This was an interesting read to be sure. At times I really enjoyed it, at others not so much and the funny thing is that in both cases I don't know if I could really say why. The characters were dynamic and interesting. The story for the most part held my interest although at times I felt like there was a certain absence of an overall larger narrative connection. And while some people would likely argue that books don't always have all the answers we may want as readers, I think that the book could still feel more cohesive. I suspect that this book got away from Neil Gaiman a little as the scope of the story got larger and larger. In an interview, he noted that the book was released a year late and I can't help but wonder if things would feel more tightly woven together if more had been left on the cutting room floor. The interludes in the book, while interesting, don't feel particularly relevant to the rest of the story.
I would be lying if I said I completely understood everything. Without spoiling anything, I had particular trouble with the tree scene, having to double back on the audiobook several times before I finally just resigned myself to getting through it, even if it went over my head a little. Sometimes I do suspect that writers fall for the trap of throwing completely random and meaningless imagery into the mix whenever they write scenes involving a character having a "vision" because naturally everything has to be abstract and bizarre.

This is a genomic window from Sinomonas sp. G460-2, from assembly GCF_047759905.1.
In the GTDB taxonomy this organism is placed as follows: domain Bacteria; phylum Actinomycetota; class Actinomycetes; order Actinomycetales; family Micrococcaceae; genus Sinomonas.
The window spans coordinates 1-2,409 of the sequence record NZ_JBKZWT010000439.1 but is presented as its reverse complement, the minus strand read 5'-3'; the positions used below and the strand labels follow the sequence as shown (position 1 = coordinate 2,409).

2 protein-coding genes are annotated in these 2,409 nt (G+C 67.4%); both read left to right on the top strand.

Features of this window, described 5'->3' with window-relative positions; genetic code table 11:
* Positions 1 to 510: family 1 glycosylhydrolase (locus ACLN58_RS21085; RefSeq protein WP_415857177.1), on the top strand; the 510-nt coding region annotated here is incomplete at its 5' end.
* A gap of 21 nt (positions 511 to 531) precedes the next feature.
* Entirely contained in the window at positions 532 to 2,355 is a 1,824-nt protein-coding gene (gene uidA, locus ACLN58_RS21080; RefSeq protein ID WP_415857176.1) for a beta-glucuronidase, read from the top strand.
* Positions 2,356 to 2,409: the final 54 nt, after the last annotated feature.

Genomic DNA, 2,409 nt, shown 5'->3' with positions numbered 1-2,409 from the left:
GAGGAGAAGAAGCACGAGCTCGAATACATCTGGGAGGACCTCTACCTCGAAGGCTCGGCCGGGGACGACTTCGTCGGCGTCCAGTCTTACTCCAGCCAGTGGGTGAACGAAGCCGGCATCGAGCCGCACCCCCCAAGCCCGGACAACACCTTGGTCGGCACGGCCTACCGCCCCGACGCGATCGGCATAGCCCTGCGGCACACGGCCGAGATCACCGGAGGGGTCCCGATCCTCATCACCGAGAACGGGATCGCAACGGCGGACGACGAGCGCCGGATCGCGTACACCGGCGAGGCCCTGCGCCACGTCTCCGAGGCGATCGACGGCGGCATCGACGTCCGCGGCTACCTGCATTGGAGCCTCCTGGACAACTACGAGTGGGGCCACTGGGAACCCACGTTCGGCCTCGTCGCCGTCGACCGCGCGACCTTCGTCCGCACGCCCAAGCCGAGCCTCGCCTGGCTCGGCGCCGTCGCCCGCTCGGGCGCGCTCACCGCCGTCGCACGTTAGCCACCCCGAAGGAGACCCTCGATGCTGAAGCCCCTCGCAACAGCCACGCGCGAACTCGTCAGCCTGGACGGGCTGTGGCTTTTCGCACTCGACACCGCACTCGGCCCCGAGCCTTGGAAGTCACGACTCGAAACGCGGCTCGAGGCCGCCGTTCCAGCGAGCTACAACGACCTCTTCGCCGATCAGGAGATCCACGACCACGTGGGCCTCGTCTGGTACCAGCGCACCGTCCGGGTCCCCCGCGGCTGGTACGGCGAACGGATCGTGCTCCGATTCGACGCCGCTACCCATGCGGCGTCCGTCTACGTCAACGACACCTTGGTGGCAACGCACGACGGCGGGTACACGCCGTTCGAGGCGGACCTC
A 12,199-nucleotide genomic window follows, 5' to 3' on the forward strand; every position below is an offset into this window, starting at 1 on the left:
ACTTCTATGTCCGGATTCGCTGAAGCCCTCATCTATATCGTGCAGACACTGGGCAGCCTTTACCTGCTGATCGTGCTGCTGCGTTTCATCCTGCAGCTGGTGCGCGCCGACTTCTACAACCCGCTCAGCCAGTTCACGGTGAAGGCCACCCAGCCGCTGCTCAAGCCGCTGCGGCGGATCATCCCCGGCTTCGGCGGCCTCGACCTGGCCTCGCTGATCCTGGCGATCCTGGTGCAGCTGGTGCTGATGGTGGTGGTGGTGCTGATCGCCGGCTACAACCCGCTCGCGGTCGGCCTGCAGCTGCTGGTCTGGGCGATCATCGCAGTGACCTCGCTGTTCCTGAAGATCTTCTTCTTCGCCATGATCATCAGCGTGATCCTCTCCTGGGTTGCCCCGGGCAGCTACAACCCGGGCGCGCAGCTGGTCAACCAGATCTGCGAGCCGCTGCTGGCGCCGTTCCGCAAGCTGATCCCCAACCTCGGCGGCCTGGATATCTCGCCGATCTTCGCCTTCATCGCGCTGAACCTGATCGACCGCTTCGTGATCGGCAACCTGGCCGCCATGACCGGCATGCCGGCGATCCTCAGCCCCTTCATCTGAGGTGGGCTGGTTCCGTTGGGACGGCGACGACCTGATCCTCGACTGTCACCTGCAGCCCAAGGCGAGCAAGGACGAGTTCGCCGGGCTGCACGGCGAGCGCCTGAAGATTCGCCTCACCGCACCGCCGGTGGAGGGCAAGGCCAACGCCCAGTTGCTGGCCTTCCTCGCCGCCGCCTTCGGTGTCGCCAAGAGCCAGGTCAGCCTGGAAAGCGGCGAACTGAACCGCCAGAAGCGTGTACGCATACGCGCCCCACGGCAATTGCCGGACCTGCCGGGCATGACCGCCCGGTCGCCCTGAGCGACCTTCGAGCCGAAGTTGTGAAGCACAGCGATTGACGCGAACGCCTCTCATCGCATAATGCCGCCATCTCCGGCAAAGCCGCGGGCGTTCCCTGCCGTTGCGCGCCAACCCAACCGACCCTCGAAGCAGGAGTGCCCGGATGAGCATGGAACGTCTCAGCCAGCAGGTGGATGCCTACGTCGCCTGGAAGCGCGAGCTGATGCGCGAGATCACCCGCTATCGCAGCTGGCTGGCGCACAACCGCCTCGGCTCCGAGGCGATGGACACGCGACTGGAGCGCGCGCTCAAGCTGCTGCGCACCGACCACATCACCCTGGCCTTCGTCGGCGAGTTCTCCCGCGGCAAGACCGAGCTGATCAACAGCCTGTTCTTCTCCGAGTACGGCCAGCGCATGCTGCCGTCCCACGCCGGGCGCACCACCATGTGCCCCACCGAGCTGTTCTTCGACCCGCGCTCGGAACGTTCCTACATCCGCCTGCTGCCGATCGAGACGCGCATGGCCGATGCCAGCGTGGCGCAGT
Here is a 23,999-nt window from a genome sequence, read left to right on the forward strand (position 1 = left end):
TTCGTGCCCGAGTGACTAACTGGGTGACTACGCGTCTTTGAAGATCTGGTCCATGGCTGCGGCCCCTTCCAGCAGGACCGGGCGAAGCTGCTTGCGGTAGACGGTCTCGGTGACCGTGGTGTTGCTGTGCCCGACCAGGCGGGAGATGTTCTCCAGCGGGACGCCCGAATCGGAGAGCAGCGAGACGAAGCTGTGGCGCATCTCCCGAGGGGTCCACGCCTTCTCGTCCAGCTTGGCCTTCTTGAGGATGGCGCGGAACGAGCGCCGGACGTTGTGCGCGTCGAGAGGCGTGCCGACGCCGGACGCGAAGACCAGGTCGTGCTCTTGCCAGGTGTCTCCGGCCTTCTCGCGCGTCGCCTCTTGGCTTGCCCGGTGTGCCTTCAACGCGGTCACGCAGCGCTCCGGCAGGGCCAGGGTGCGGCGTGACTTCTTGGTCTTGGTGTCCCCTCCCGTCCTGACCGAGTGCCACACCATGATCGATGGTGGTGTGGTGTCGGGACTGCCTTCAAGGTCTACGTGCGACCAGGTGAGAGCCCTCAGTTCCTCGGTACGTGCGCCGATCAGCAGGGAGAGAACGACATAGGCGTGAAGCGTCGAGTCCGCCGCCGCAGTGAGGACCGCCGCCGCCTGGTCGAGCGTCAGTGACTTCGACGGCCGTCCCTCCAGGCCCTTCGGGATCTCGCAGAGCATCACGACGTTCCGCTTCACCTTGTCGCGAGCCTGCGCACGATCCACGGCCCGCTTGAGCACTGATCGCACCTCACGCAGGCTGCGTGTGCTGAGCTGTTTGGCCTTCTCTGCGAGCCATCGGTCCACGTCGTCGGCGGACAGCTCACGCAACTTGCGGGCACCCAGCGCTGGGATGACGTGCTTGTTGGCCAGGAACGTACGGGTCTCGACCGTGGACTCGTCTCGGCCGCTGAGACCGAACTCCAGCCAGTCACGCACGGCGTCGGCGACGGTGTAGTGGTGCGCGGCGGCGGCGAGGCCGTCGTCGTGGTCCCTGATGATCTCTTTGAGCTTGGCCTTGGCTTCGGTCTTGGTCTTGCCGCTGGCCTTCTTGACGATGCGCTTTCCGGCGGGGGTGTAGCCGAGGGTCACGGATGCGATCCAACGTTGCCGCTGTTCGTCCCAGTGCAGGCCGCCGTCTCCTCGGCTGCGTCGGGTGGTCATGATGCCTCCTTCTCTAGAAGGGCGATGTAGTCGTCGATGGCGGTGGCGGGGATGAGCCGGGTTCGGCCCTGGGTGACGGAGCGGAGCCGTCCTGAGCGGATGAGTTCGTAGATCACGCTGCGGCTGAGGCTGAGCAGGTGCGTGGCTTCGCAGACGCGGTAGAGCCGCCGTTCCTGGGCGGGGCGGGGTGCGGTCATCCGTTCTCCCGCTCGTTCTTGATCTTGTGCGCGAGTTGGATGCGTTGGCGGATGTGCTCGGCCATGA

I was compelled by the notion of the gods of old waging war against the new gods of technology although I felt like it was a little strange that the more contemporary religions seemed absent. I don't know if this was some commentary Gaiman was trying to make about American theological beliefs but it would have been nice if this had been made clearer in the narrative.
The story seems to be taking place on two levels, on one we have a fairly straight forward travelogue/adventure story. The second more metaphorical level is a little harder to fully digest and I suspect that multiple readings are likely required to fully take in all aspects of the book. I do appreciate the authenticity he brought to the mid-western back drop of the story as the roads that Shadow traveled felt like roads I had been on many times.
In all, I enjoyed the book. I thought he did a clever job incorporating so many different gods from varying mythologies - I think that the main thing preventing me from that fifth star was just that the story felt disconnected from itself at times and ultimately, I think that either it needed to be a lot longer or a lot shorter.